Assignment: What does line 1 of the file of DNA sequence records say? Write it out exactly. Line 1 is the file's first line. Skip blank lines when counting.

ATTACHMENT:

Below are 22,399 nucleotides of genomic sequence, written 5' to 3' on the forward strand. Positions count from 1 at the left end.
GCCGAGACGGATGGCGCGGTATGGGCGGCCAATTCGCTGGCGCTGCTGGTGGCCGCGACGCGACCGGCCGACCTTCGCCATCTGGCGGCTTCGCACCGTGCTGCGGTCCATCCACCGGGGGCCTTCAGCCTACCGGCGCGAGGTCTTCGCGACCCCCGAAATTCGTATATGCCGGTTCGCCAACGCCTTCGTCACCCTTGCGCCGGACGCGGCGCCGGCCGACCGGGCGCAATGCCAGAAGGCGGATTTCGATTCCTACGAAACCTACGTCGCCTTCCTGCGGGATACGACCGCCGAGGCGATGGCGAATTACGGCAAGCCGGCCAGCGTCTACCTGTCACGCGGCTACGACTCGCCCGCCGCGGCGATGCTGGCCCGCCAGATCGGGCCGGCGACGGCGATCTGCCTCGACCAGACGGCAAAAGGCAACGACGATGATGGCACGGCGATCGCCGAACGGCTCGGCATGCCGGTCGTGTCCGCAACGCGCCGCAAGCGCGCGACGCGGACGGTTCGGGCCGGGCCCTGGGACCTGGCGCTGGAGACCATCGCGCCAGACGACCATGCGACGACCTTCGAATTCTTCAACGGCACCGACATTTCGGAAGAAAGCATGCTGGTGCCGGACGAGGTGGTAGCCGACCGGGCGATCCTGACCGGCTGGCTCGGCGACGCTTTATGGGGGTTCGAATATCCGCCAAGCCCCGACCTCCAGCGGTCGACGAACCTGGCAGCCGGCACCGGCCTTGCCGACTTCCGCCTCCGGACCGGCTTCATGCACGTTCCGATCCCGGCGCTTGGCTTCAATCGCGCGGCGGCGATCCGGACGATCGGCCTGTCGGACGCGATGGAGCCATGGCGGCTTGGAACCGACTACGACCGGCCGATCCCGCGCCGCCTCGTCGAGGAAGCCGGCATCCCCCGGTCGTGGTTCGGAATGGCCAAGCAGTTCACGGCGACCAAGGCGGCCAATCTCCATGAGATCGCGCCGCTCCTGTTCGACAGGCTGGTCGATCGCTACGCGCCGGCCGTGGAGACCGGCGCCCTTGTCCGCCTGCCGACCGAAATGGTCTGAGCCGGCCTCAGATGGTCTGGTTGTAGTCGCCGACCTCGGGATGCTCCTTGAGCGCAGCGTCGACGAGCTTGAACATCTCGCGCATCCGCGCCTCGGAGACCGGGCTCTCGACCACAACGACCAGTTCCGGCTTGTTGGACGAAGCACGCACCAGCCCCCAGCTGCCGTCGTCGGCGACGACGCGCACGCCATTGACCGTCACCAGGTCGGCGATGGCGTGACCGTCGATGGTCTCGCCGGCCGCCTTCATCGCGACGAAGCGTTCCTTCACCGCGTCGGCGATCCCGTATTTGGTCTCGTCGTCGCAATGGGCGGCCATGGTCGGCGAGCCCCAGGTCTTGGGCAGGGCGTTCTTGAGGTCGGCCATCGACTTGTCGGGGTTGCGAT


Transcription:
Below are 22,399 nucleotides of genomic sequence, written 5' to 3' on the forward strand. Positions count from 1 at the left end.